Hiring Good Property Management

Property Managment

Some people self manage their rental properties.  Some people don’t want to handle it and hire property management to do it for them.  If you are going to hire management, you want to ensure you are getting good quality service for your dollar.

Finding Good Property Management

There are several questions you will want to ask any property manager you inquire about. These questions are important so you know what you are getting for the service and how everything is handled from communication to filling vacancies.

First things first—call at least three property management companies in your area.

This is no different than getting multiple estimates from contractors on a job. How can you know if you are getting a good deal or quality service if you don’t know the market for it?

Questions to ask while vetting property managers

  • What are all their fees?
  • How much do they charge to place a tenant?
  • Is there an additional fee when they need to schedule a maintenance repair?
  • Is there a fee for paying out the rental income to you?
  • Do they charge a fee for posting late notices to tenants?
  • What is the cost if they need to evict a tenant?
  • Is there any kind of annual renewal fee?

Ask the questions above along with anything else you want to know. Basically, you will want to know everything from the percentage of rent they charge for management service to any additional fees for specific actions.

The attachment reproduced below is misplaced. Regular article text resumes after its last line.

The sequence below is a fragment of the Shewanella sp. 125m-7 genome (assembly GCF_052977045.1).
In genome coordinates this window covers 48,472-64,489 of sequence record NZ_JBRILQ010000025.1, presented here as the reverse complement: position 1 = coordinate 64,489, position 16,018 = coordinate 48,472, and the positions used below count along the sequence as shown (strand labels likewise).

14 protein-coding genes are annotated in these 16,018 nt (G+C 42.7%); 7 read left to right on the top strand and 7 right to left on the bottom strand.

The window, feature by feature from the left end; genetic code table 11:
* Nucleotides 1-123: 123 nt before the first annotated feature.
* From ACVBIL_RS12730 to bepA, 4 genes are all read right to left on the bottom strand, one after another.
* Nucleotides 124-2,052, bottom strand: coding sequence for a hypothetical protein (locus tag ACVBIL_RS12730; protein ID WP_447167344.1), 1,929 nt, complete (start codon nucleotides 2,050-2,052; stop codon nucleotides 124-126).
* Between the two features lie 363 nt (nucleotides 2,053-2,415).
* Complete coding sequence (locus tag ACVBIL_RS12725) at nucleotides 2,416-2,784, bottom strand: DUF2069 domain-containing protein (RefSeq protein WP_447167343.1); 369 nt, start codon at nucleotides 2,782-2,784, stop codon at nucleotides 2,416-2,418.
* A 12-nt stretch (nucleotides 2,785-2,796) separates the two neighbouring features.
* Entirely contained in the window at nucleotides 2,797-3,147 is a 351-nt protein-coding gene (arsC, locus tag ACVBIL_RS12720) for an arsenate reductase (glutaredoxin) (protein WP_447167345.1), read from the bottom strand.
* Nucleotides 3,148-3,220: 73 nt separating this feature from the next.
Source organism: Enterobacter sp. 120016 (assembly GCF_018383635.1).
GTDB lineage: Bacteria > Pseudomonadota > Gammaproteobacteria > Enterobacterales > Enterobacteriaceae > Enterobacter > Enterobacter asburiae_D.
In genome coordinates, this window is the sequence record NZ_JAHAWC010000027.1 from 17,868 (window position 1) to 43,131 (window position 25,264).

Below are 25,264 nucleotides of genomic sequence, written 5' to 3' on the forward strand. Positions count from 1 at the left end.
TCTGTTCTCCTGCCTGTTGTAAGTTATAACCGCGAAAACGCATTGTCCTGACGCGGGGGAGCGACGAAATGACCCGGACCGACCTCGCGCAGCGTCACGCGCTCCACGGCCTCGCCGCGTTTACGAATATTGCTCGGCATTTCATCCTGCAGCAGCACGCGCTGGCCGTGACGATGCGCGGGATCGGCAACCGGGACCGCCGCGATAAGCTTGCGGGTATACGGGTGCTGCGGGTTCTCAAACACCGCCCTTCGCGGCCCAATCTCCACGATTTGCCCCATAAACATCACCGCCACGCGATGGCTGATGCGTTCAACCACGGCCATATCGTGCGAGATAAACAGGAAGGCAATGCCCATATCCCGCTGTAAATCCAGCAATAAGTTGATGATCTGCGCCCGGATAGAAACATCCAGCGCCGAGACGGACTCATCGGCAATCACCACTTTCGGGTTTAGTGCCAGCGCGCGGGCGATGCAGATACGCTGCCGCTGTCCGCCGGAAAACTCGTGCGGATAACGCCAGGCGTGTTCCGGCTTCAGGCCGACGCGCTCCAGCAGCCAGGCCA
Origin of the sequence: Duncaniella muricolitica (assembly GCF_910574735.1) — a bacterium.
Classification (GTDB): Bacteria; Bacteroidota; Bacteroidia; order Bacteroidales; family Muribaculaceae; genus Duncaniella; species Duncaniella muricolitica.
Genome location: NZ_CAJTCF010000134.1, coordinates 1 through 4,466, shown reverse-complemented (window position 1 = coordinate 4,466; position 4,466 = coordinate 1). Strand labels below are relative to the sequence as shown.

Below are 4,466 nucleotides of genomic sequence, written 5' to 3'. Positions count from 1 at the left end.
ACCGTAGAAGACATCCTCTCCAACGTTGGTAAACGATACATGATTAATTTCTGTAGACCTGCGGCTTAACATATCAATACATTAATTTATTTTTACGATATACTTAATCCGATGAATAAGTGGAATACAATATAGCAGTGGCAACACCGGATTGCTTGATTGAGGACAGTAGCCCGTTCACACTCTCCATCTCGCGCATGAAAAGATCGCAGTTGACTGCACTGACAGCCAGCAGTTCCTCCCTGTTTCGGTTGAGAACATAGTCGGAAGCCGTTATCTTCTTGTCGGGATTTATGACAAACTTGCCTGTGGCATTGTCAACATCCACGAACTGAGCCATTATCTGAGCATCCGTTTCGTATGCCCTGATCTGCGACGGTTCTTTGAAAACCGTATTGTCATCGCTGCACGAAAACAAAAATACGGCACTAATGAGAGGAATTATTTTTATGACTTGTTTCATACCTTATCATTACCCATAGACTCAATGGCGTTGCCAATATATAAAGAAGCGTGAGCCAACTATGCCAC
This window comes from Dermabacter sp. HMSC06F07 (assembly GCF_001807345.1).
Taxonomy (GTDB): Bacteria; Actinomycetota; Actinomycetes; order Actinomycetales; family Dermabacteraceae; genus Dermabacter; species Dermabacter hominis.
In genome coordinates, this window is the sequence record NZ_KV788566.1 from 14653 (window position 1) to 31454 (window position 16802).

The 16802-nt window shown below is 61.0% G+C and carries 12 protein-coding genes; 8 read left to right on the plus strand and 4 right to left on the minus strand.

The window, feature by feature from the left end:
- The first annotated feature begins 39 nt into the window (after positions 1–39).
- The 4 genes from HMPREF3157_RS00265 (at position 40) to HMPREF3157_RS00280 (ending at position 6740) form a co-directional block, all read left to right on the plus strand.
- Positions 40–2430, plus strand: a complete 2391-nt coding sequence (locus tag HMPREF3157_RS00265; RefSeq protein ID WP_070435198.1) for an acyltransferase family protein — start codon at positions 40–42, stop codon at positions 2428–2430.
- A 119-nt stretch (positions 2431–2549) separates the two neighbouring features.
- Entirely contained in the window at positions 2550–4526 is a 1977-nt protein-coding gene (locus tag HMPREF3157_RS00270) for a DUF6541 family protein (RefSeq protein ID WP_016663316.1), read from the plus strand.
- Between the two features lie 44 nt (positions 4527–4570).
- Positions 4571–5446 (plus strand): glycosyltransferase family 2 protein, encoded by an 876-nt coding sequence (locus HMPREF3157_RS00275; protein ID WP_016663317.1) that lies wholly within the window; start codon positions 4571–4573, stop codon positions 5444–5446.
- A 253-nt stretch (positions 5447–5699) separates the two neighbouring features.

Be Clear on What the Monthly Fee Gets You

Make sure they clearly tell you the specific services the monthly fee provides. This fluctuates from company to company depending on the additional fees they have broken out.

Discuss the Cost Threshold for Repairs

You don’t want the property manager calling you every time there is a minor repair. Ultimately you decide at what dollar threshold the manager should reach out to you, but ask them what amount they generally use to see what they say.

Personally, I recommend a $200 threshold. If a repair will cost less than that amount then I do not want to be bothered with a phone call. I mean, the main point of having property management is so someone else is dealing with the tenant calls and maintenance.

How do they contact you and/or the tenant?

  • Is it direct phone calls or emails?
  • Do they have a website where all info, communications, and documents go?
  • Are tenants able to contact the management company 24/7 with maintenance issues?

That last one is important because if something unfortunate happens during the middle of the night, for instance a busted pipe or water line, you don’t want extensive damage being done because management isn’t available to ensure the tenant shuts off the water and/or knows how to.

How do they go about advertising your property to fill the vacancy?

  • What outlets are they using to advertise your property?
  • Do they work with any local real estate agents or have in-house agents?

Last, but not least…

How does the relationship end if we no longer want to retain their management services?

Is it tied to the lease of the given property or is it based on when you initially hired them to find a tenant for your property?

Be clear on this because you will want a smooth transition if and when you decided to make a switch or self manage.


Remember, the more you know upfront, the less potential surprises you will get down the road. Don’t be afraid to ask as many questions as you like.


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